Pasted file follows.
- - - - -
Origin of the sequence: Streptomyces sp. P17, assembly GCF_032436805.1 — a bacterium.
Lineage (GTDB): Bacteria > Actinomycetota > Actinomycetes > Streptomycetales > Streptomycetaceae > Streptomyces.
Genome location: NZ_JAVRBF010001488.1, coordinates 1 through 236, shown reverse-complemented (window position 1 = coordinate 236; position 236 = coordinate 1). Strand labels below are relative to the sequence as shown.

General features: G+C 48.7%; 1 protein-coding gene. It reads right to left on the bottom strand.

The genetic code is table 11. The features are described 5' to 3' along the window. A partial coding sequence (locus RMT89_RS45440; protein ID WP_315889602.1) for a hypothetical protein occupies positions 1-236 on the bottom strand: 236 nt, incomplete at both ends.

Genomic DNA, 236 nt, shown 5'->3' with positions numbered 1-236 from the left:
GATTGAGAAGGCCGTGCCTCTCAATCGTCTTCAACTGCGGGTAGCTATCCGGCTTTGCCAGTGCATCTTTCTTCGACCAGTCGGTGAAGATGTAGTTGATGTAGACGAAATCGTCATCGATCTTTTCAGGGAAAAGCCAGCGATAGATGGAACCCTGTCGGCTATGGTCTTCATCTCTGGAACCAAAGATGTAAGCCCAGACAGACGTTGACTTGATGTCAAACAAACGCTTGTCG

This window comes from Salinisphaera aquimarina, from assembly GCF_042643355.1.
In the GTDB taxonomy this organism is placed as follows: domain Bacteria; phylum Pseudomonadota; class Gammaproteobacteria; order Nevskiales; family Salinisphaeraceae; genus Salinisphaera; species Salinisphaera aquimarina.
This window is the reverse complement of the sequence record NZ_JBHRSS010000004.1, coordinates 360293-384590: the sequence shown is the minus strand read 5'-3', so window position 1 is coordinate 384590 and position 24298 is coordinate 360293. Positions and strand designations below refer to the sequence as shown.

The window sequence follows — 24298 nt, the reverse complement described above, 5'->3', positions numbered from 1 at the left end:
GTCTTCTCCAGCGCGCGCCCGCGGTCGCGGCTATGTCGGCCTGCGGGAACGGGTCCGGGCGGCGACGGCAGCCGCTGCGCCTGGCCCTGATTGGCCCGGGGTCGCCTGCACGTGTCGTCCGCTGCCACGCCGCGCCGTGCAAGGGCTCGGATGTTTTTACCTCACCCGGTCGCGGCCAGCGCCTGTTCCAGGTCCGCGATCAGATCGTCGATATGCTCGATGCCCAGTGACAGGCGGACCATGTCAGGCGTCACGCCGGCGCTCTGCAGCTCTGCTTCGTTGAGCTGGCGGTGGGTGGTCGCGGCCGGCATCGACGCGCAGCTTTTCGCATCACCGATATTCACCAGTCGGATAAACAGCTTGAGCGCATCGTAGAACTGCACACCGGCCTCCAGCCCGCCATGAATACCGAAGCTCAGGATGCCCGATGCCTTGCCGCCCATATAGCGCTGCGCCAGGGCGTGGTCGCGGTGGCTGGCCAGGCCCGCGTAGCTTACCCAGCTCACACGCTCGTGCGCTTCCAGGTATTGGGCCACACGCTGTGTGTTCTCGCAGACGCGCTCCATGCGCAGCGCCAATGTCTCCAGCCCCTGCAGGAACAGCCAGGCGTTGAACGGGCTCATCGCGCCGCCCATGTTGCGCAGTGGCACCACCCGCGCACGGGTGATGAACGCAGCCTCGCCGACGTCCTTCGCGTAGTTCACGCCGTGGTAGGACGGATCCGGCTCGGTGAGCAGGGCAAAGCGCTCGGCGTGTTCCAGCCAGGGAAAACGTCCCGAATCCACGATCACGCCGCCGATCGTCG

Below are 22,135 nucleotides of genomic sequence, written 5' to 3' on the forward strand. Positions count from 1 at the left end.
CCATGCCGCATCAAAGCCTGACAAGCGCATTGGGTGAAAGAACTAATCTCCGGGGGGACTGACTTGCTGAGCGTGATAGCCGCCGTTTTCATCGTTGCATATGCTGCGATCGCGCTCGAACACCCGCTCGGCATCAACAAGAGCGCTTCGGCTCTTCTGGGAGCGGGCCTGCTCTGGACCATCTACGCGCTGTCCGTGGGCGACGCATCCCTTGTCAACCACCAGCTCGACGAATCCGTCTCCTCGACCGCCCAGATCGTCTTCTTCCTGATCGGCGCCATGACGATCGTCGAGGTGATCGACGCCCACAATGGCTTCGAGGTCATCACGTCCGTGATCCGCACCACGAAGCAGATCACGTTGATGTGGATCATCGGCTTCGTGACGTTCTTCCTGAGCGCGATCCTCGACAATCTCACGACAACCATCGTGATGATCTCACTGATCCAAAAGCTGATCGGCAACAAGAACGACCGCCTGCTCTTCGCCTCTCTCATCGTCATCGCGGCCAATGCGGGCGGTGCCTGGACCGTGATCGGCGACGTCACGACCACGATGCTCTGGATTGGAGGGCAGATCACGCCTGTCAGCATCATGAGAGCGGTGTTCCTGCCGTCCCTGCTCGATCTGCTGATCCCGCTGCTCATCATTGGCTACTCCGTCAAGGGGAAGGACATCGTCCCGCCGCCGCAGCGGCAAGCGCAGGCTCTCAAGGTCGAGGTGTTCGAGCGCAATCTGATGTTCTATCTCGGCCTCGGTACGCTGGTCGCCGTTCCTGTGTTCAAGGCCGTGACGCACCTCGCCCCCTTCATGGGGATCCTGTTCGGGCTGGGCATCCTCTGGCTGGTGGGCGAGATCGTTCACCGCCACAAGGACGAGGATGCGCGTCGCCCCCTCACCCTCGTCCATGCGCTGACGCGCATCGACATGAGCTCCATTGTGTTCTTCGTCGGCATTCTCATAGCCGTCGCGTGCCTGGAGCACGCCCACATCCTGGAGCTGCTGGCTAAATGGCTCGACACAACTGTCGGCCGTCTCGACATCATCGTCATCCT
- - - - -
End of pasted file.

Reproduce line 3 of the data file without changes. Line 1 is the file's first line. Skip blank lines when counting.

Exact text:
Genome location: NZ_JAVRBF010001488.1, coordinates 1 through 236, shown reverse-complemented (window position 1 = coordinate 236; position 236 = coordinate 1). Strand labels below are relative to the sequence as shown.